If the butt of the guitar isn't perfectly symmetrical in profile where the two pieces of wood come together (see untrustworthy trees) - or the Bigsby bracket isn't mounted perfectly square to the tailpiece (see handwork) - then you get the opportunity for the bracket to push the tailpiece a little off-center.

The fix (and yours would be far from the first new Gretsch to need it) is to put a shim (like a washer) under one side of the Bigsby bracket on the butt - on the side you want to push the tailpiece toward. If your tailpiece cants toward the bass side, put the shim on the treble side of the bracket. I just put a washer under the screw itself; some guys think that's unsightly and form a wedge-shaped shim to lodge under the whole side of the bracket.

But who ever looks at butts?


In any case, any Bigsby off-centretude is not causing intonation problems. Intonation is solely determined by the "live" length of the string, between the nut and the string-bearing surface of the bridge (or saddle on the bridge). Intonation doesn't care what happens on the back side of the bridge.

The saddles just need to be adjusted to the proper locations for your string gauge.

Which I hope is at LEAST 10s. More than some - but perhaps fewer than most - guys think 11s work better on archtops, both for tone (to get the top moving a bit more) and for tuning stability.

If intonation is changing after you set it, either:

• the neck is wandering around (highly unlikely, and you'd notice the action changing)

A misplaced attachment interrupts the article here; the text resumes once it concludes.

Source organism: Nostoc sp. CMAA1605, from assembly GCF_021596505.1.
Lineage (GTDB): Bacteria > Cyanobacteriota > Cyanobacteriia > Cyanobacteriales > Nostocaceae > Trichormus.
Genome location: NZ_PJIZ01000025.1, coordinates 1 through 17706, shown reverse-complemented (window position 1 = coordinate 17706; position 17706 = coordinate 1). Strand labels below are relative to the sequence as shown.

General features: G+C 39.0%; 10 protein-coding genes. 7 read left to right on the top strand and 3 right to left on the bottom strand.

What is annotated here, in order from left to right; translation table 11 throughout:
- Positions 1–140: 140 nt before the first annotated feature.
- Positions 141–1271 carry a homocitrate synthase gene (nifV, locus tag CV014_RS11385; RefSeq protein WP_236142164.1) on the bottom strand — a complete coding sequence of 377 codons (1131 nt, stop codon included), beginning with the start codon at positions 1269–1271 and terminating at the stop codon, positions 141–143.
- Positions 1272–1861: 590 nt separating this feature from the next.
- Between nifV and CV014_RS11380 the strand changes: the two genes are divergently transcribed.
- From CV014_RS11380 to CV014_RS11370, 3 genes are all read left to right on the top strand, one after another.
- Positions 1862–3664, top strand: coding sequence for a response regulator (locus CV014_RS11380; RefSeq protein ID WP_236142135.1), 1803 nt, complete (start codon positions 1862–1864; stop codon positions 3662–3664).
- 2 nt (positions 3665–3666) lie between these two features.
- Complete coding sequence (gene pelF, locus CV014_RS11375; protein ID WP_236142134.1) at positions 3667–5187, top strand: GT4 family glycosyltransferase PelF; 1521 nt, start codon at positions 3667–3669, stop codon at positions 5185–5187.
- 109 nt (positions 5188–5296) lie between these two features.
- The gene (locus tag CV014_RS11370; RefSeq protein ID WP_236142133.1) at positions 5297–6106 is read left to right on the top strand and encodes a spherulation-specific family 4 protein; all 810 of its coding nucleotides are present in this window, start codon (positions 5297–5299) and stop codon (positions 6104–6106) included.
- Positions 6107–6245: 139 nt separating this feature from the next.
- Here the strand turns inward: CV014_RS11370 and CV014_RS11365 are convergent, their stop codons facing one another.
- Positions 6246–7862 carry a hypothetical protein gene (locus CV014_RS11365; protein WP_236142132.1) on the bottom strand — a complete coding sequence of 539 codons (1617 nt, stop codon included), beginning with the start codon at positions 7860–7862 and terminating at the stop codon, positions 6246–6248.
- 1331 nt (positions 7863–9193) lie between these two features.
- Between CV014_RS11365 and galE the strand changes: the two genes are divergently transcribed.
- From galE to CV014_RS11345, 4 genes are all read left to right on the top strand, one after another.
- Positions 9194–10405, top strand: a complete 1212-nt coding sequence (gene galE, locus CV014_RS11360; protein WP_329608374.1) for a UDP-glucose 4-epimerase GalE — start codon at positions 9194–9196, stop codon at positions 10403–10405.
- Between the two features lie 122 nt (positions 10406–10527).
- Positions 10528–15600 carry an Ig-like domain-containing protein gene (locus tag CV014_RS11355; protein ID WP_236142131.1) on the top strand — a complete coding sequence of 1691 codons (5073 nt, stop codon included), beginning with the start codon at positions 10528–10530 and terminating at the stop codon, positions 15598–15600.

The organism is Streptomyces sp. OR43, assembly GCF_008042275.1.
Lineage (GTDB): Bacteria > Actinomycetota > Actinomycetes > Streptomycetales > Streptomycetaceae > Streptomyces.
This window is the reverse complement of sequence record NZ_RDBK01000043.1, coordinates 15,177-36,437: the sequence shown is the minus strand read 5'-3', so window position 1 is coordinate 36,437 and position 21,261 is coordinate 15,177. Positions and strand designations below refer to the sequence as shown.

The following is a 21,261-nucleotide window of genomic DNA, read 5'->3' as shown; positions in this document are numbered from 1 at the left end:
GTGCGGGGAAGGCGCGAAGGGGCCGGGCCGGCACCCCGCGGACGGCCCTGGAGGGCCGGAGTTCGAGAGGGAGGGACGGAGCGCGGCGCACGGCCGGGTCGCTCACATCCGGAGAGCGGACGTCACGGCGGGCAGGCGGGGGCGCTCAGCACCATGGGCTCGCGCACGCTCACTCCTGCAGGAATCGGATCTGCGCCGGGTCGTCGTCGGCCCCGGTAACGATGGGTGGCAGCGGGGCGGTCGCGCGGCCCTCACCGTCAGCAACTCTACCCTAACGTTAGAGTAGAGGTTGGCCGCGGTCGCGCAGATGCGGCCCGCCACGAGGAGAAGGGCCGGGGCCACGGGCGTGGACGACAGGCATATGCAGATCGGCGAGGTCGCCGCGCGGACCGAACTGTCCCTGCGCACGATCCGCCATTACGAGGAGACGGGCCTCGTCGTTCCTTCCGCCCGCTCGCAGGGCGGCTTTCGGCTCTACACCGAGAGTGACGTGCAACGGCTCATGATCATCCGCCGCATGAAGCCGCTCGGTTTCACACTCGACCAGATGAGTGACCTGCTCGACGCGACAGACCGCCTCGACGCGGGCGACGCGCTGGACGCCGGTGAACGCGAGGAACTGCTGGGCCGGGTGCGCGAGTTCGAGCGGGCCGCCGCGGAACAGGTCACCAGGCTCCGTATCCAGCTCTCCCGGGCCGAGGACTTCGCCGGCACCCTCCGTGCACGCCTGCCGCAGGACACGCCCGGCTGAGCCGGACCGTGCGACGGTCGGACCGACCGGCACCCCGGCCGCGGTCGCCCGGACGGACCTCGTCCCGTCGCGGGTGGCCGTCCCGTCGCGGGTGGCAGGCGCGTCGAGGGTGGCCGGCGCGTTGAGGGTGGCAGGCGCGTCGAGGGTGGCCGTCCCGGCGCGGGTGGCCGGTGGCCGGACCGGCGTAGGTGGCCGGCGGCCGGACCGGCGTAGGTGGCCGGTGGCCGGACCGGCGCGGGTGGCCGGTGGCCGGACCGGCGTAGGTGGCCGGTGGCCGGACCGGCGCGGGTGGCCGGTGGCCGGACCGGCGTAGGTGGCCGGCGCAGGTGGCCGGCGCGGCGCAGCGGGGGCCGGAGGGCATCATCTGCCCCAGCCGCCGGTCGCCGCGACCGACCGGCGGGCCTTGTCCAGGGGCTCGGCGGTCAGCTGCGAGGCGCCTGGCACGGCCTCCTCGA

• the base is moving on the top of the guitar (which can't happen if your 5420 has the "secured bridge" with the posts threaded into the guitar top)
• the bridge is shifting in position on the posts (could only happen if the holes in the bridge are over-size, and I've never seen that on a 5420)
• the saddles are wiggling back and forth in the bridge (possible, as the Adjusta-Matic on the 5420 is not the most premium hardware a guy might imagine)

Now, the lateral pressure on the strings from the off-centre Bigsby could contribute to pulling the saddles around - but likely not much.

Also, you say "intonation goes out," not that the guitar goes out of tune when Bigsbying, so I expect you know the symptoms of a nut which is grabbing strings and not letting them return to position when they're whammy-stretched. You say you've lubed it.

OK, I'll believe it. But if it needs lubed, it needs some dressing. This is common on Electromatics - especially Electros sold by a big box consumer electronics store for a "crazy good price." Probably right out of the shipping box, which came from Korea and did the backstroke in the southwest for awhile, then airplaned to the Great Lakes region - with no setup attention from anyone along the way.

I've always found it worth the money to have a pro dress my nuts. They feel so tight otherwise.


The 5420 is a great guitar - but like any good one, it needs a setup. And then it needs a fair bit of playing to settle it in.

That's my story, and I'm sticking to it...till your tech tells you we're idiots and don't know what we're talking about - AND gets your guitar set up to suit you.

6

Hello Bully,

I echo everything The Proteus said. I own a 2013 5420T too, I had the same issues also, after a good tech set it up and hours of playing, the guitar settled, sounds and plays like a dream.

I recently switched to 11s from 10s and all I can say the guitar resonates and sounds better. The blacktop pickups are an animal on its own, I’m not changing it. Sounds awesome.